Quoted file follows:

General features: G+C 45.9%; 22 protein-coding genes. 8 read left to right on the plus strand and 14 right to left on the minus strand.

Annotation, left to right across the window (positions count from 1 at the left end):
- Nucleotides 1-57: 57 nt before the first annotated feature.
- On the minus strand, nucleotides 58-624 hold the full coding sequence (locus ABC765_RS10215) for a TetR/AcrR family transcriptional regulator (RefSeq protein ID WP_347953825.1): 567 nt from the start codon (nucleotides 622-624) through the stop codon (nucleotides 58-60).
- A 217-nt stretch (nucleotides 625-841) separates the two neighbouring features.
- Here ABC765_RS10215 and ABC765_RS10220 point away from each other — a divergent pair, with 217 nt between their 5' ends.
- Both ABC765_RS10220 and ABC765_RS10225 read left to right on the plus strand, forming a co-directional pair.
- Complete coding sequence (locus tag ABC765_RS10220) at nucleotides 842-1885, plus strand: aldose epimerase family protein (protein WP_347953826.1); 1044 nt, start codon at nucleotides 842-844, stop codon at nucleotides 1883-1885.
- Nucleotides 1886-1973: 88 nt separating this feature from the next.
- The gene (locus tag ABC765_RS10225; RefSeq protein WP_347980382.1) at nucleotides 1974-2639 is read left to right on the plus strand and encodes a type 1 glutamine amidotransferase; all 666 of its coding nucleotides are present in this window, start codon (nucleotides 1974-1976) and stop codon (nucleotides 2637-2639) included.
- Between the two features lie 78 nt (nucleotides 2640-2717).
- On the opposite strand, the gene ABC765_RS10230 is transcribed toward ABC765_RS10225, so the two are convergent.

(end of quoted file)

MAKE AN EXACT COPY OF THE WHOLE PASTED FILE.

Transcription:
General features: G+C 45.9%; 22 protein-coding genes. 8 read left to right on the plus strand and 14 right to left on the minus strand.

Annotation, left to right across the window (positions count from 1 at the left end):
- Nucleotides 1-57: 57 nt before the first annotated feature.
- On the minus strand, nucleotides 58-624 hold the full coding sequence (locus ABC765_RS10215) for a TetR/AcrR family transcriptional regulator (RefSeq protein ID WP_347953825.1): 567 nt from the start codon (nucleotides 622-624) through the stop codon (nucleotides 58-60).
- A 217-nt stretch (nucleotides 625-841) separates the two neighbouring features.
- Here ABC765_RS10215 and ABC765_RS10220 point away from each other — a divergent pair, with 217 nt between their 5' ends.
- Both ABC765_RS10220 and ABC765_RS10225 read left to right on the plus strand, forming a co-directional pair.
- Complete coding sequence (locus tag ABC765_RS10220) at nucleotides 842-1885, plus strand: aldose epimerase family protein (protein WP_347953826.1); 1044 nt, start codon at nucleotides 842-844, stop codon at nucleotides 1883-1885.
- Nucleotides 1886-1973: 88 nt separating this feature from the next.
- The gene (locus tag ABC765_RS10225; RefSeq protein WP_347980382.1) at nucleotides 1974-2639 is read left to right on the plus strand and encodes a type 1 glutamine amidotransferase; all 666 of its coding nucleotides are present in this window, start codon (nucleotides 1974-1976) and stop codon (nucleotides 2637-2639) included.
- Between the two features lie 78 nt (nucleotides 2640-2717).
- On the opposite strand, the gene ABC765_RS10230 is transcribed toward ABC765_RS10225, so the two are convergent.